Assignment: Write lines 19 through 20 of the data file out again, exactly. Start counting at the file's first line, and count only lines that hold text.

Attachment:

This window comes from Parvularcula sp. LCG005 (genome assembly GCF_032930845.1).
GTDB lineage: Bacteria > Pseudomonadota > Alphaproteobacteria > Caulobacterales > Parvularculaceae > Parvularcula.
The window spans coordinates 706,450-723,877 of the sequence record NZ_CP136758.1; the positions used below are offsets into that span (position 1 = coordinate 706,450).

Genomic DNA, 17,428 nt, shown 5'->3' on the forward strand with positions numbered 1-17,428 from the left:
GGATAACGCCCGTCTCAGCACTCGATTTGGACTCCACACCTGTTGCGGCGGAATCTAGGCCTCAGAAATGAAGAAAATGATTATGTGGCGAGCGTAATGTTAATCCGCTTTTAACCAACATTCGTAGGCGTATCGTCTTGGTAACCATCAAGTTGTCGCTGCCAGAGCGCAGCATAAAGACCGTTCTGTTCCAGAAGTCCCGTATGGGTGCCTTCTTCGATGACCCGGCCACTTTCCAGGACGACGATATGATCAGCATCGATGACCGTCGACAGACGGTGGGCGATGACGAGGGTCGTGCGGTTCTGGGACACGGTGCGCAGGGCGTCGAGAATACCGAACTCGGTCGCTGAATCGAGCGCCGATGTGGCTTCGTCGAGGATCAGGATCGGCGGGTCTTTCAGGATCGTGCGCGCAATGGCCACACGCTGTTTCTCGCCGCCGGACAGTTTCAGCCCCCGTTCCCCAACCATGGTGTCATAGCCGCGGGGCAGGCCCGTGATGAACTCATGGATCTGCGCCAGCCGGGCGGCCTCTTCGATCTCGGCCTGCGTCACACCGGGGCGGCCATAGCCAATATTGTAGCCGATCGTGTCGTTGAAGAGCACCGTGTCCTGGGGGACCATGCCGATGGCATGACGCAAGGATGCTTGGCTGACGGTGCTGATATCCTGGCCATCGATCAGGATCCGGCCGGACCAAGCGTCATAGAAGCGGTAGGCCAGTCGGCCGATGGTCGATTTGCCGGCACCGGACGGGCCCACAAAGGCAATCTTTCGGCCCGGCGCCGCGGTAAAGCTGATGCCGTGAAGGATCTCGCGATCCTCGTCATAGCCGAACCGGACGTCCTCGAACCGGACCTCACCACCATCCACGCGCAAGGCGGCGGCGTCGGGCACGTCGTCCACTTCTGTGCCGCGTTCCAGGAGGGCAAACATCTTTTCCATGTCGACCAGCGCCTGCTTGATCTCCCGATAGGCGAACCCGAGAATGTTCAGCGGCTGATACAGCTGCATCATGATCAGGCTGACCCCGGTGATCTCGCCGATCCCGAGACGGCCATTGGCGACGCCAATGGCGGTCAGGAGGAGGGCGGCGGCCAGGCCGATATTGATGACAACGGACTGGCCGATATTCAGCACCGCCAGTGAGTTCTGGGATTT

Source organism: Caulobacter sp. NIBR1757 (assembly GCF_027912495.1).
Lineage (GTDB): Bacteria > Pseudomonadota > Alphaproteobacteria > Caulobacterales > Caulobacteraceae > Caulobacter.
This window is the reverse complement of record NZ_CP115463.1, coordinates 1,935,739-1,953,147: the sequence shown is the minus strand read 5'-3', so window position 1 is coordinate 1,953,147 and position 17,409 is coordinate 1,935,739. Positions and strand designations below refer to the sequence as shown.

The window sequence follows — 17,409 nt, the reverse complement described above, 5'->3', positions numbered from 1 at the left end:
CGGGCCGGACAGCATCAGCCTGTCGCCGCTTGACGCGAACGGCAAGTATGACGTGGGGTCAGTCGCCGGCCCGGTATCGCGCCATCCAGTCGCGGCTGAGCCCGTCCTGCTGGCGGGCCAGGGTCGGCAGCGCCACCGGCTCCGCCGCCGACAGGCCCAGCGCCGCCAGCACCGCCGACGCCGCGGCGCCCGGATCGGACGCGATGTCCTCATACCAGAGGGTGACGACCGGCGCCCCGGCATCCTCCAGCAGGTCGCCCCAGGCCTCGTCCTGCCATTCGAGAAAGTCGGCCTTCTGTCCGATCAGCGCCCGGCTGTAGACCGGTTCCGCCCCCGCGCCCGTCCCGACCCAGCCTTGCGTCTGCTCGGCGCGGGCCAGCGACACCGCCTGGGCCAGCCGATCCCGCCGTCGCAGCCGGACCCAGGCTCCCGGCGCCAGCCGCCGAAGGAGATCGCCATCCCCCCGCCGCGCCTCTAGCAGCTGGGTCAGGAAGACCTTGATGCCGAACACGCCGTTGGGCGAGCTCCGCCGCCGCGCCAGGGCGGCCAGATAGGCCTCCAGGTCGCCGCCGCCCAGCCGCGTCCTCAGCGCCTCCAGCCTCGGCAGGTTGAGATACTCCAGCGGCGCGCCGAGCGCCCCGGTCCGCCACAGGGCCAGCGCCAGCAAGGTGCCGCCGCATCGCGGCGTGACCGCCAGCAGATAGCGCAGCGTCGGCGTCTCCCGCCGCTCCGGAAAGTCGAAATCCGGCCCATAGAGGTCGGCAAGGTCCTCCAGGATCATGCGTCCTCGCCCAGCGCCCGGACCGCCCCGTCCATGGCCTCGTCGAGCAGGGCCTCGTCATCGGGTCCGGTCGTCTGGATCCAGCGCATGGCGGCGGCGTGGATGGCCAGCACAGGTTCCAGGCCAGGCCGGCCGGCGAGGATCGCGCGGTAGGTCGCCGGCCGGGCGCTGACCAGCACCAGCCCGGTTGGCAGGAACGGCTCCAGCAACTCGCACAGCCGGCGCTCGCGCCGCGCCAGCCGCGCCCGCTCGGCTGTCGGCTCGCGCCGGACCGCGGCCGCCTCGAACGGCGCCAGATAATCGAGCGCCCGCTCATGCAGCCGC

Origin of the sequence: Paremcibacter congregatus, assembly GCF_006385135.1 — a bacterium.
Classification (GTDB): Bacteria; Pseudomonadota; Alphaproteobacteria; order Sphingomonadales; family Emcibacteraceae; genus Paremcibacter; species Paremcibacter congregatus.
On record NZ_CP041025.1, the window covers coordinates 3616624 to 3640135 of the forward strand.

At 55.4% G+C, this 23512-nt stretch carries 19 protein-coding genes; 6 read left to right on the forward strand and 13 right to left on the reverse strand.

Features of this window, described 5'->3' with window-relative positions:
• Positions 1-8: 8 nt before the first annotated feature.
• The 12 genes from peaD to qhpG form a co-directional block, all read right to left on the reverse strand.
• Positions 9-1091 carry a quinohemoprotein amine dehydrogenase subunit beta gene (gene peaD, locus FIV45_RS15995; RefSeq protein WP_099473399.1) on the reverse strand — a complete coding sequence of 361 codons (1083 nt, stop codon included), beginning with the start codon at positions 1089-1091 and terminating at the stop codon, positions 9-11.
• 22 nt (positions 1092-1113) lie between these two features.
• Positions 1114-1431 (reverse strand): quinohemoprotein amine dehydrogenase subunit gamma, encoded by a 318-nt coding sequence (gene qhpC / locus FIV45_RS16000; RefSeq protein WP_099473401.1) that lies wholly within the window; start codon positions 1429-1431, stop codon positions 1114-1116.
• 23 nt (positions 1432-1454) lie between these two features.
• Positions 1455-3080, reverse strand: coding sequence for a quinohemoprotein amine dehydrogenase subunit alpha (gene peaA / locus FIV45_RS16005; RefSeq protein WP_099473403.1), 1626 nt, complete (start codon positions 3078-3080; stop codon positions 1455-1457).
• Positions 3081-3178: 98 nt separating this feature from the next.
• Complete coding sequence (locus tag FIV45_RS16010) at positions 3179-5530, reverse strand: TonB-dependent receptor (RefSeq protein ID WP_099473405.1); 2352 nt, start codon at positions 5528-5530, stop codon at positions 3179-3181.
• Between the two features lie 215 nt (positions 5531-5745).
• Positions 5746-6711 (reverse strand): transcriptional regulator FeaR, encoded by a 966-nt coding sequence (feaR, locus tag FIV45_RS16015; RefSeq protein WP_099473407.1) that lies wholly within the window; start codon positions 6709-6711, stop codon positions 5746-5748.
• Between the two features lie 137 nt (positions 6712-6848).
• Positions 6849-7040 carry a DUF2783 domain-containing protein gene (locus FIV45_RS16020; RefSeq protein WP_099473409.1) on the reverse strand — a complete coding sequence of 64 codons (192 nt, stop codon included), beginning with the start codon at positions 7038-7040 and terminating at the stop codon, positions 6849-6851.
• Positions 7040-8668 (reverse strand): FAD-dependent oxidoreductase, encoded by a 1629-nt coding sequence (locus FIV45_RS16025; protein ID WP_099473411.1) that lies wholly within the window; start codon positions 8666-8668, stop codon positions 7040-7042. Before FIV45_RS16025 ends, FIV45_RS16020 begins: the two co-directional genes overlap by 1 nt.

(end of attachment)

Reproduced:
• 22 nt (positions 1092-1113) lie between these two features.
• Positions 1114-1431 (reverse strand): quinohemoprotein amine dehydrogenase subunit gamma, encoded by a 318-nt coding sequence (gene qhpC / locus FIV45_RS16000; RefSeq protein WP_099473401.1) that lies wholly within the window; start codon positions 1429-1431, stop codon positions 1114-1116.